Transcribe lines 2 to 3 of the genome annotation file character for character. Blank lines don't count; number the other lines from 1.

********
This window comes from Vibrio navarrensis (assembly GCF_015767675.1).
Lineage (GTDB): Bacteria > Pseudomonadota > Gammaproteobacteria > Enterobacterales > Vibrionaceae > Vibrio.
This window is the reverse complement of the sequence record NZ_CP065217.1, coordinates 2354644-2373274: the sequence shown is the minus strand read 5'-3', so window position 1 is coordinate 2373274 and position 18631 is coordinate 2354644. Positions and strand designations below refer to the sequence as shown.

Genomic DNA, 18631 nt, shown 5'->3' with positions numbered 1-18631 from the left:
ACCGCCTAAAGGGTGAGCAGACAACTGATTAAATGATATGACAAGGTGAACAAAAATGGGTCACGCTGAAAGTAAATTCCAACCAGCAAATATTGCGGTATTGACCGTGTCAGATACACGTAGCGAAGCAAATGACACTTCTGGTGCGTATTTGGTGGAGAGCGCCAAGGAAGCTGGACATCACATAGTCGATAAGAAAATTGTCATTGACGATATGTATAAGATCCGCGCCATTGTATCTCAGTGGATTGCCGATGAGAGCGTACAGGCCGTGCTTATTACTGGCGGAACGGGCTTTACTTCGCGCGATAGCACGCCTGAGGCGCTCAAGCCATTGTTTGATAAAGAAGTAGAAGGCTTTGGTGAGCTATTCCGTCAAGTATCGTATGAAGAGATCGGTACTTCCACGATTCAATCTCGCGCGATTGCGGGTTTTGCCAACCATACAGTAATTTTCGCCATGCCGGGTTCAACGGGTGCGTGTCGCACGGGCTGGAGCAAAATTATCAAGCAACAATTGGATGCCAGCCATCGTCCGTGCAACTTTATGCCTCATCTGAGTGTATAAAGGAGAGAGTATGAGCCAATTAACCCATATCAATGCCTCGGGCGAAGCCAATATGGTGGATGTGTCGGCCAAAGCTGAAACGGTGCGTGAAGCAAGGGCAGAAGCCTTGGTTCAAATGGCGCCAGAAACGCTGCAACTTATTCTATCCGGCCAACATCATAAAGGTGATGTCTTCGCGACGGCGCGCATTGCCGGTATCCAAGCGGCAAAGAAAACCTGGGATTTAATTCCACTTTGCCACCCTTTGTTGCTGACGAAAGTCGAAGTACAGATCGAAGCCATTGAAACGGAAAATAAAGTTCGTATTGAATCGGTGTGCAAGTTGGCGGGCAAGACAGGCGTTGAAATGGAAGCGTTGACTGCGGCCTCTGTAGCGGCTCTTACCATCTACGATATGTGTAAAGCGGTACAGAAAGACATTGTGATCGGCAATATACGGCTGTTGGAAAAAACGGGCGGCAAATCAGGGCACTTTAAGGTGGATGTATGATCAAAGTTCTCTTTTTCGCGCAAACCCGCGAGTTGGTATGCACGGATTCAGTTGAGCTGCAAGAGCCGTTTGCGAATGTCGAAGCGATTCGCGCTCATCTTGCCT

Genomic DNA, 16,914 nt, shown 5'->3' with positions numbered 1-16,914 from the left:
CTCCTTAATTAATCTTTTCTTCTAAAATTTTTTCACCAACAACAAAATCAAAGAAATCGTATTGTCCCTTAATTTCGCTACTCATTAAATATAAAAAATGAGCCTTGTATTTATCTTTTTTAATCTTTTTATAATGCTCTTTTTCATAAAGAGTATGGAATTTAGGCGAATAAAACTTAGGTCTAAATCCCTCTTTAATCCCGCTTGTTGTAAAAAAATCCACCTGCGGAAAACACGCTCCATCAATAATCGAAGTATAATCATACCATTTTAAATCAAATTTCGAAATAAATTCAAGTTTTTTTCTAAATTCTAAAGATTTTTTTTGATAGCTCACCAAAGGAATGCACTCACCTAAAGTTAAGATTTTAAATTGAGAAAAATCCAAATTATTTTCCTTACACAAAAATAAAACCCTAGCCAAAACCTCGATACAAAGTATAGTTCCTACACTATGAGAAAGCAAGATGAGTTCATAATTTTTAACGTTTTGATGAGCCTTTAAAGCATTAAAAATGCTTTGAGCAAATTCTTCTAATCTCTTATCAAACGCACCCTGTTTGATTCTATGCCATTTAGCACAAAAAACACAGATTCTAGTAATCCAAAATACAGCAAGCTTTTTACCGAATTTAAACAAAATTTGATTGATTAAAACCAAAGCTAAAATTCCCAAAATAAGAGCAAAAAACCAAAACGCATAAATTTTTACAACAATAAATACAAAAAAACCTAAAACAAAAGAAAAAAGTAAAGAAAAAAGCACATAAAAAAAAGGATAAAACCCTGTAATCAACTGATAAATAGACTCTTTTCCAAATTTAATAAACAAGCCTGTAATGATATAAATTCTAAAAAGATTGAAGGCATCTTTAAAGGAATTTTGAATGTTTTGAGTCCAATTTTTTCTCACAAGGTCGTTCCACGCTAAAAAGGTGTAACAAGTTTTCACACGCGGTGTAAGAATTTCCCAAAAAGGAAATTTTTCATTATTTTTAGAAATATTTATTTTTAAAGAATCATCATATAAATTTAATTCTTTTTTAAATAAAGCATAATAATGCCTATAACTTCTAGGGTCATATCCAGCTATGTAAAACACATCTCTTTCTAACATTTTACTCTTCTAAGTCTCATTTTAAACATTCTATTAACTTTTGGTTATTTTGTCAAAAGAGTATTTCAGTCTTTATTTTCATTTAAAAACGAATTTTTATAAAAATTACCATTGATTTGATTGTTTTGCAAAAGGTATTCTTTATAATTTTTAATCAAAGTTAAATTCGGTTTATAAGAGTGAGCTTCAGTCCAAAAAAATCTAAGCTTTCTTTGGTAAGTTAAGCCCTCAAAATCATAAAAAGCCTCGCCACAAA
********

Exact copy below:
Lineage (GTDB): Bacteria > Pseudomonadota > Gammaproteobacteria > Enterobacterales > Vibrionaceae > Vibrio.
This window is the reverse complement of the sequence record NZ_CP065217.1, coordinates 2354644-2373274: the sequence shown is the minus strand read 5'-3', so window position 1 is coordinate 2373274 and position 18631 is coordinate 2354644. Positions and strand designations below refer to the sequence as shown.